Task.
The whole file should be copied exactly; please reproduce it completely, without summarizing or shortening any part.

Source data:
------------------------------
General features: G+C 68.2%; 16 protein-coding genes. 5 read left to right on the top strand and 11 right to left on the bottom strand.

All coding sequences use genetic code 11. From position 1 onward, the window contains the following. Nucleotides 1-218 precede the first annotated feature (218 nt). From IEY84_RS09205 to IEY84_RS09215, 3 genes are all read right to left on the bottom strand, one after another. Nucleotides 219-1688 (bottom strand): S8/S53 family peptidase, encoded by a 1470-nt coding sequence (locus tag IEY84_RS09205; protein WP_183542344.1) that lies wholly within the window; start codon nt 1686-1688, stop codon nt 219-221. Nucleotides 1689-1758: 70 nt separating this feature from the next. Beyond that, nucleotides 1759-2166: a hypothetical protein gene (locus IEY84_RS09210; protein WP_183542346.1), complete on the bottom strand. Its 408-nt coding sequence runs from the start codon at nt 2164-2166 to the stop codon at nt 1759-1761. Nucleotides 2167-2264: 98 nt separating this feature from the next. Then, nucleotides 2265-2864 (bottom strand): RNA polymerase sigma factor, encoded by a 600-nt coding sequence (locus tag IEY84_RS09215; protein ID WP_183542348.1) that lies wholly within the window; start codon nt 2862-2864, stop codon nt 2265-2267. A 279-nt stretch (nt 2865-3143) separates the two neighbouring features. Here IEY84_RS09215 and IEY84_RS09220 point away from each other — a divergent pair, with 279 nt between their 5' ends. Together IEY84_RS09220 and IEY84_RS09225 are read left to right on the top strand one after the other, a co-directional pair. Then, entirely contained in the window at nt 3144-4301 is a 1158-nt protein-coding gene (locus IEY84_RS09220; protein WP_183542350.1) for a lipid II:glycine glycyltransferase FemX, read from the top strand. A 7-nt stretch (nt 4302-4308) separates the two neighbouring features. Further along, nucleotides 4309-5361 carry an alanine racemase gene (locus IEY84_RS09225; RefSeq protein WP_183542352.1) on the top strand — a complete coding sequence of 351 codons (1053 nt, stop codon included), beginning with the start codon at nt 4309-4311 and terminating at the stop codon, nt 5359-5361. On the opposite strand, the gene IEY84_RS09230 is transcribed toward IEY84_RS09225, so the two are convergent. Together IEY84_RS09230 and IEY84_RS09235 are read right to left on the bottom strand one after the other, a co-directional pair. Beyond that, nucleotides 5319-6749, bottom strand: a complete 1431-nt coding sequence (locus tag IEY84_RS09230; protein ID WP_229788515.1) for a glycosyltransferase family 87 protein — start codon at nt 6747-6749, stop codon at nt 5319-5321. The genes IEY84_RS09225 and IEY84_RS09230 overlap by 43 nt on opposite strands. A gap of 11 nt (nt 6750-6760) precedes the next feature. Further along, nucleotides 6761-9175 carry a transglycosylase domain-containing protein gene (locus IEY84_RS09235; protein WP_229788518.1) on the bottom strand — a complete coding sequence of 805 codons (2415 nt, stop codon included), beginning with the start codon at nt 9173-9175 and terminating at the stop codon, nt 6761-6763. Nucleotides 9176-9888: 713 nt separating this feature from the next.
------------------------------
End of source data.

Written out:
General features: G+C 68.2%; 16 protein-coding genes. 5 read left to right on the top strand and 11 right to left on the bottom strand.

All coding sequences use genetic code 11. From position 1 onward, the window contains the following. Nucleotides 1-218 precede the first annotated feature (218 nt). From IEY84_RS09205 to IEY84_RS09215, 3 genes are all read right to left on the bottom strand, one after another. Nucleotides 219-1688 (bottom strand): S8/S53 family peptidase, encoded by a 1470-nt coding sequence (locus tag IEY84_RS09205; protein WP_183542344.1) that lies wholly within the window; start codon nt 1686-1688, stop codon nt 219-221. Nucleotides 1689-1758: 70 nt separating this feature from the next. Beyond that, nucleotides 1759-2166: a hypothetical protein gene (locus IEY84_RS09210; protein WP_183542346.1), complete on the bottom strand. Its 408-nt coding sequence runs from the start codon at nt 2164-2166 to the stop codon at nt 1759-1761. Nucleotides 2167-2264: 98 nt separating this feature from the next. Then, nucleotides 2265-2864 (bottom strand): RNA polymerase sigma factor, encoded by a 600-nt coding sequence (locus tag IEY84_RS09215; protein ID WP_183542348.1) that lies wholly within the window; start codon nt 2862-2864, stop codon nt 2265-2267. A 279-nt stretch (nt 2865-3143) separates the two neighbouring features. Here IEY84_RS09215 and IEY84_RS09220 point away from each other — a divergent pair, with 279 nt between their 5' ends. Together IEY84_RS09220 and IEY84_RS09225 are read left to right on the top strand one after the other, a co-directional pair. Then, entirely contained in the window at nt 3144-4301 is a 1158-nt protein-coding gene (locus IEY84_RS09220; protein WP_183542350.1) for a lipid II:glycine glycyltransferase FemX, read from the top strand. A 7-nt stretch (nt 4302-4308) separates the two neighbouring features. Further along, nucleotides 4309-5361 carry an alanine racemase gene (locus IEY84_RS09225; RefSeq protein WP_183542352.1) on the top strand — a complete coding sequence of 351 codons (1053 nt, stop codon included), beginning with the start codon at nt 4309-4311 and terminating at the stop codon, nt 5359-5361. On the opposite strand, the gene IEY84_RS09230 is transcribed toward IEY84_RS09225, so the two are convergent. Together IEY84_RS09230 and IEY84_RS09235 are read right to left on the bottom strand one after the other, a co-directional pair. Beyond that, nucleotides 5319-6749, bottom strand: a complete 1431-nt coding sequence (locus tag IEY84_RS09230; protein ID WP_229788515.1) for a glycosyltransferase family 87 protein — start codon at nt 6747-6749, stop codon at nt 5319-5321. The genes IEY84_RS09225 and IEY84_RS09230 overlap by 43 nt on opposite strands. A gap of 11 nt (nt 6750-6760) precedes the next feature. Further along, nucleotides 6761-9175 carry a transglycosylase domain-containing protein gene (locus IEY84_RS09235; protein WP_229788518.1) on the bottom strand — a complete coding sequence of 805 codons (2415 nt, stop codon included), beginning with the start codon at nt 9173-9175 and terminating at the stop codon, nt 6761-6763. Nucleotides 9176-9888: 713 nt separating this feature from the next.